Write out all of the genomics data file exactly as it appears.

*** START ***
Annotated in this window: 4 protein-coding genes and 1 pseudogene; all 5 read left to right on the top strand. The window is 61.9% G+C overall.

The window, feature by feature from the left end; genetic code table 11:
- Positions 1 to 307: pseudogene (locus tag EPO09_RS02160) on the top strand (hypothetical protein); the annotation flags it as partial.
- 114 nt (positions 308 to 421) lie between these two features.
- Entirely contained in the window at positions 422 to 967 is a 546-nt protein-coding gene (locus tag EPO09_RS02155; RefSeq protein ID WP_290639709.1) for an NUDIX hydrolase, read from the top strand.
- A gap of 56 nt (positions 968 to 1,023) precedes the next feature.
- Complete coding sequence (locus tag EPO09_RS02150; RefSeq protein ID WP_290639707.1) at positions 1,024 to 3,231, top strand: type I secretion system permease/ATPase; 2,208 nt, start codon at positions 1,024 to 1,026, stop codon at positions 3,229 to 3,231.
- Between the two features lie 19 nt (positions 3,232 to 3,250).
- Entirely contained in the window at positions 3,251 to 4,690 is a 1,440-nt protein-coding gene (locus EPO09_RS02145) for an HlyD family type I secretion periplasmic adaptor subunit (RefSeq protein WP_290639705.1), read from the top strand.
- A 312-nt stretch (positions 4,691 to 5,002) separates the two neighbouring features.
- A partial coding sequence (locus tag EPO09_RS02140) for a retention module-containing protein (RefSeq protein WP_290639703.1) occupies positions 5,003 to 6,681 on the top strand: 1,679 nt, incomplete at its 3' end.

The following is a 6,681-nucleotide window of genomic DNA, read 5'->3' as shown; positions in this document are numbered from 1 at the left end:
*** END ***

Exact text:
Annotated in this window: 4 protein-coding genes and 1 pseudogene; all 5 read left to right on the top strand. The window is 61.9% G+C overall.

The window, feature by feature from the left end; genetic code table 11:
- Positions 1 to 307: pseudogene (locus tag EPO09_RS02160) on the top strand (hypothetical protein); the annotation flags it as partial.
- 114 nt (positions 308 to 421) lie between these two features.
- Entirely contained in the window at positions 422 to 967 is a 546-nt protein-coding gene (locus tag EPO09_RS02155; RefSeq protein ID WP_290639709.1) for an NUDIX hydrolase, read from the top strand.
- A gap of 56 nt (positions 968 to 1,023) precedes the next feature.
- Complete coding sequence (locus tag EPO09_RS02150; RefSeq protein ID WP_290639707.1) at positions 1,024 to 3,231, top strand: type I secretion system permease/ATPase; 2,208 nt, start codon at positions 1,024 to 1,026, stop codon at positions 3,229 to 3,231.
- Between the two features lie 19 nt (positions 3,232 to 3,250).
- Entirely contained in the window at positions 3,251 to 4,690 is a 1,440-nt protein-coding gene (locus EPO09_RS02145) for an HlyD family type I secretion periplasmic adaptor subunit (RefSeq protein WP_290639705.1), read from the top strand.
- A 312-nt stretch (positions 4,691 to 5,002) separates the two neighbouring features.
- A partial coding sequence (locus tag EPO09_RS02140) for a retention module-containing protein (RefSeq protein WP_290639703.1) occupies positions 5,003 to 6,681 on the top strand: 1,679 nt, incomplete at its 3' end.

The following is a 6,681-nucleotide window of genomic DNA, read 5'->3' as shown; positions in this document are numbered from 1 at the left end: